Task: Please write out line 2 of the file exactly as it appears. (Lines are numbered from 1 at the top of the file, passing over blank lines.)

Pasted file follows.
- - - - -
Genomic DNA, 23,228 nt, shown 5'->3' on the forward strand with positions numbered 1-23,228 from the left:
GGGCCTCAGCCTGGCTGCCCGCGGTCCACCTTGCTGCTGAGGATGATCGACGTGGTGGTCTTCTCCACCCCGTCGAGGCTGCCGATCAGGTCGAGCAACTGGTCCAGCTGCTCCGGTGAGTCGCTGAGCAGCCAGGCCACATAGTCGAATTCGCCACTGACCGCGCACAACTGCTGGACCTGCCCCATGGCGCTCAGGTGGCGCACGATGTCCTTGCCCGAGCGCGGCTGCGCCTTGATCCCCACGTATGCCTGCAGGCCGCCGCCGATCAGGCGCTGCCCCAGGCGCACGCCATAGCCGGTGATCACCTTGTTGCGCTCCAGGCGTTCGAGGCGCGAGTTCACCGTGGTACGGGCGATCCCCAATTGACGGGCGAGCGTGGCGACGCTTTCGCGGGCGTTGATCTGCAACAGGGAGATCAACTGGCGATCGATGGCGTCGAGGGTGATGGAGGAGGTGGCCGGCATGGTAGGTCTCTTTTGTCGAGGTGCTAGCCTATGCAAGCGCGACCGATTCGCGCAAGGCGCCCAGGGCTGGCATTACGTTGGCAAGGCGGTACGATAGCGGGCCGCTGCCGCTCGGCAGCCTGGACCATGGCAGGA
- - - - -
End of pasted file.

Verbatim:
GGGCCTCAGCCTGGCTGCCCGCGGTCCACCTTGCTGCTGAGGATGATCGACGTGGTGGTCTTCTCCACCCCGTCGAGGCTGCCGATCAGGTCGAGCAACTGGTCCAGCTGCTCCGGTGAGTCGCTGAGCAGCCAGGCCACATAGTCGAATTCGCCACTGACCGCGCACAACTGCTGGACCTGCCCCATGGCGCTCAGGTGGCGCACGATGTCCTTGCCCGAGCGCGGCTGCGCCTTGATCCCCACGTATGCCTGCAGGCCGCCGCCGATCAGGCGCTGCCCCAGGCGCACGCCATAGCCGGTGATCACCTTGTTGCGCTCCAGGCGTTCGAGGCGCGAGTTCACCGTGGTACGGGCGATCCCCAATTGACGGGCGAGCGTGGCGACGCTTTCGCGGGCGTTGATCTGCAACAGGGAGATCAACTGGCGATCGATGGCGTCGAGGGTGATGGAGGAGGTGGCCGGCATGGTAGGTCTCTTTTGTCGAGGTGCTAGCCTATGCAAGCGCGACCGATTCGCGCAAGGCGCCCAGGGCTGGCATTACGTTGGCAAGGCGGTACGATAGCGGGCCGCTGCCGCTCGGCAGCCTGGACCATGGCAGGA